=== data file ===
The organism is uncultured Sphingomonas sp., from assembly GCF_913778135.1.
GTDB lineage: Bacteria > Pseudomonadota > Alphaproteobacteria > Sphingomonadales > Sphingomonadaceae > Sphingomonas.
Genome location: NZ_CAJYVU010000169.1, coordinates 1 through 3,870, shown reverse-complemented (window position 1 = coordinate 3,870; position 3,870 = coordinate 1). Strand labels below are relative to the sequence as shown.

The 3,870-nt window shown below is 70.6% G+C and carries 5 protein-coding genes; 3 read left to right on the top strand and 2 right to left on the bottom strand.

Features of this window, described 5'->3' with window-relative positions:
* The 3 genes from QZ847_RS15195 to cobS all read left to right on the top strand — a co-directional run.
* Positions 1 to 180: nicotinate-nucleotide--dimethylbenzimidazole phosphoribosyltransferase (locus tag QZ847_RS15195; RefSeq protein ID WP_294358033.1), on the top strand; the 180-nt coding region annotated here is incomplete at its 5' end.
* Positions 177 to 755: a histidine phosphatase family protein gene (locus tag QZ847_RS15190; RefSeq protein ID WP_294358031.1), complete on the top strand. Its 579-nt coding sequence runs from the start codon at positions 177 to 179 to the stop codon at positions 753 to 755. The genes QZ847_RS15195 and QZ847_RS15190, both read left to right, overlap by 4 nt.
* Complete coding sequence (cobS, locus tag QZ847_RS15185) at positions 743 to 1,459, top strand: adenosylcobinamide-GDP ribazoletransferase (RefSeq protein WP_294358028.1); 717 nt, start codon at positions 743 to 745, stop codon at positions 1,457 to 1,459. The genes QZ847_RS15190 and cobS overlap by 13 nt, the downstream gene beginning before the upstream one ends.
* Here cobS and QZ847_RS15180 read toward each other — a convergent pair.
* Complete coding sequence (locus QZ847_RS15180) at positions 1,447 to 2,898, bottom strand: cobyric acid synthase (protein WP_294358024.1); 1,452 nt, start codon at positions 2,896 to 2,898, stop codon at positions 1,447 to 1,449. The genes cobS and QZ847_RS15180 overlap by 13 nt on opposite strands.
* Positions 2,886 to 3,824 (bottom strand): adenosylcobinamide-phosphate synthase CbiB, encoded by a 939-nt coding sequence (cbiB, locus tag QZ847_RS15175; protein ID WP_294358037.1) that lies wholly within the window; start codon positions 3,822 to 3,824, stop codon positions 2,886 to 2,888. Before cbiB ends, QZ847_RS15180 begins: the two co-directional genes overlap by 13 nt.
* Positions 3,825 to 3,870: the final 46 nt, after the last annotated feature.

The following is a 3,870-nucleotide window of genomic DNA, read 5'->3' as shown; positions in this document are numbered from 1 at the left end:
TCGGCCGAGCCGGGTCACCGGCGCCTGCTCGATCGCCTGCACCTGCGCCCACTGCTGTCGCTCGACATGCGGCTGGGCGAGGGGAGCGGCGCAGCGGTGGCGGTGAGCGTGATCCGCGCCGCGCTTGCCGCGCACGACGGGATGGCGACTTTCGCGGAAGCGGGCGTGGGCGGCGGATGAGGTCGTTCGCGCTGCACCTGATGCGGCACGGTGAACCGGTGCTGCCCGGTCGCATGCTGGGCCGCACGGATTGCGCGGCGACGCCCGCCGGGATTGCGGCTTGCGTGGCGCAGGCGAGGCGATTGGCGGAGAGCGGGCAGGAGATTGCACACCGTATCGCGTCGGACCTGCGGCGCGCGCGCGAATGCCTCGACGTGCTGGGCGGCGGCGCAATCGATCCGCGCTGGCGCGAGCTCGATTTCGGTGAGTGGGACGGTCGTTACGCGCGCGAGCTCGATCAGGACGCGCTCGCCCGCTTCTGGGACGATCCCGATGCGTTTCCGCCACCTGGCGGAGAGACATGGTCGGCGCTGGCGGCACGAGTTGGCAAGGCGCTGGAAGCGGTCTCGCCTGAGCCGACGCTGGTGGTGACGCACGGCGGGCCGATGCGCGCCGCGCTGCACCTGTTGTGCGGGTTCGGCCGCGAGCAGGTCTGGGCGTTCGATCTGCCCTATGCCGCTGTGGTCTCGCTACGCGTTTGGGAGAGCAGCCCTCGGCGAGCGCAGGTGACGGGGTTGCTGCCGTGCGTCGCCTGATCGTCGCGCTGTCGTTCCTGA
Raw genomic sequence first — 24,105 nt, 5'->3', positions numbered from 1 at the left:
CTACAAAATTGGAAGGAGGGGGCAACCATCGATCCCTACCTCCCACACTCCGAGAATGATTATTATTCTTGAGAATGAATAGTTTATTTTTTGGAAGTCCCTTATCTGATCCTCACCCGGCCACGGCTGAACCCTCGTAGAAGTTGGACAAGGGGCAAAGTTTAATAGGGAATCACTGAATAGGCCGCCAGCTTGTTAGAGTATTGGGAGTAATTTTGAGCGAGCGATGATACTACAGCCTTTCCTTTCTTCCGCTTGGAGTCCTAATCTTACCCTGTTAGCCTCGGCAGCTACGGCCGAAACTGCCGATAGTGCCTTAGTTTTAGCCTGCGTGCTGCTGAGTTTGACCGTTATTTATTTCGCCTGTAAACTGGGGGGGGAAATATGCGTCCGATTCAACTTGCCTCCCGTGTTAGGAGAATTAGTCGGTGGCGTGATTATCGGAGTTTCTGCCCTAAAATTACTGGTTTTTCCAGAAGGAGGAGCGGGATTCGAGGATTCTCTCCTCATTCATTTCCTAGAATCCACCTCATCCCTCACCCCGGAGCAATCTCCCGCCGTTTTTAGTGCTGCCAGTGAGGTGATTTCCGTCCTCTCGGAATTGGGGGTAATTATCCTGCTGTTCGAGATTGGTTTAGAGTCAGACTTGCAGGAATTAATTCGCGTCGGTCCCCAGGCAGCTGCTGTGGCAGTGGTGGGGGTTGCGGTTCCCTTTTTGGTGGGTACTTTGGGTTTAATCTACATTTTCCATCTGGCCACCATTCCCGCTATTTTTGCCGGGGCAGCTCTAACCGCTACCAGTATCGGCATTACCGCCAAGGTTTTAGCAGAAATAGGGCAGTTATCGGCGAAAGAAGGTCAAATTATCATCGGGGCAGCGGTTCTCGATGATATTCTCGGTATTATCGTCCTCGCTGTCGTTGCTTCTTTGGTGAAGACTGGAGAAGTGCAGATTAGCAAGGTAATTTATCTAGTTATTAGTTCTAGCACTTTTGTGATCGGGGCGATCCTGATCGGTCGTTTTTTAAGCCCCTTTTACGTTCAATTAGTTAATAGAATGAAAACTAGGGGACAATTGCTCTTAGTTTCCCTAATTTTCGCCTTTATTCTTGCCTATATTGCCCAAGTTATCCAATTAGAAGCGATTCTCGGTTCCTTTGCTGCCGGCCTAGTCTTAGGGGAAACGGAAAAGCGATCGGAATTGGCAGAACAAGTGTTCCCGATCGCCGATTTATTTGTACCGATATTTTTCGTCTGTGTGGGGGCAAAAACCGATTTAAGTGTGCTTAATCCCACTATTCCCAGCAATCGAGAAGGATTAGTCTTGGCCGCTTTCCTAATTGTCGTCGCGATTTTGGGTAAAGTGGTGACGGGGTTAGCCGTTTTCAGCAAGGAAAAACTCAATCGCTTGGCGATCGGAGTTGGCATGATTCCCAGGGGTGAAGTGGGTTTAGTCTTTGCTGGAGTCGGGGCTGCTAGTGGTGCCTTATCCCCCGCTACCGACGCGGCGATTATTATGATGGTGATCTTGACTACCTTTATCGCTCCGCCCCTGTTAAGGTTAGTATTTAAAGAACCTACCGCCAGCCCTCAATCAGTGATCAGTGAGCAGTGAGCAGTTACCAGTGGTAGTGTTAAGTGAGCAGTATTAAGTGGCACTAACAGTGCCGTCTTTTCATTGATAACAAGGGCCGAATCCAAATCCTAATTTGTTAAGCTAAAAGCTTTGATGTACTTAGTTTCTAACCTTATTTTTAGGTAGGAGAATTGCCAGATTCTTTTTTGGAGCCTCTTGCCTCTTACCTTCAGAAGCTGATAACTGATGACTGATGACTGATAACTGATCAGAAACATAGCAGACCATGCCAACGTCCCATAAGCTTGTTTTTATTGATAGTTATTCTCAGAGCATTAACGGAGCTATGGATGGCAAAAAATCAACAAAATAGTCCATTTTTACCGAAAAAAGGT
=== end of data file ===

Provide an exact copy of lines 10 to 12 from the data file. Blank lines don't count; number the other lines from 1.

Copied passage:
* Here cobS and QZ847_RS15180 read toward each other — a convergent pair.
* Complete coding sequence (locus QZ847_RS15180) at positions 1,447 to 2,898, bottom strand: cobyric acid synthase (protein WP_294358024.1); 1,452 nt, start codon at positions 2,896 to 2,898, stop codon at positions 1,447 to 1,449. The genes cobS and QZ847_RS15180 overlap by 13 nt on opposite strands.
* Positions 2,886 to 3,824 (bottom strand): adenosylcobinamide-phosphate synthase CbiB, encoded by a 939-nt coding sequence (cbiB, locus tag QZ847_RS15175; protein ID WP_294358037.1) that lies wholly within the window; start codon positions 3,822 to 3,824, stop codon positions 2,886 to 2,888. Before cbiB ends, QZ847_RS15180 begins: the two co-directional genes overlap by 13 nt.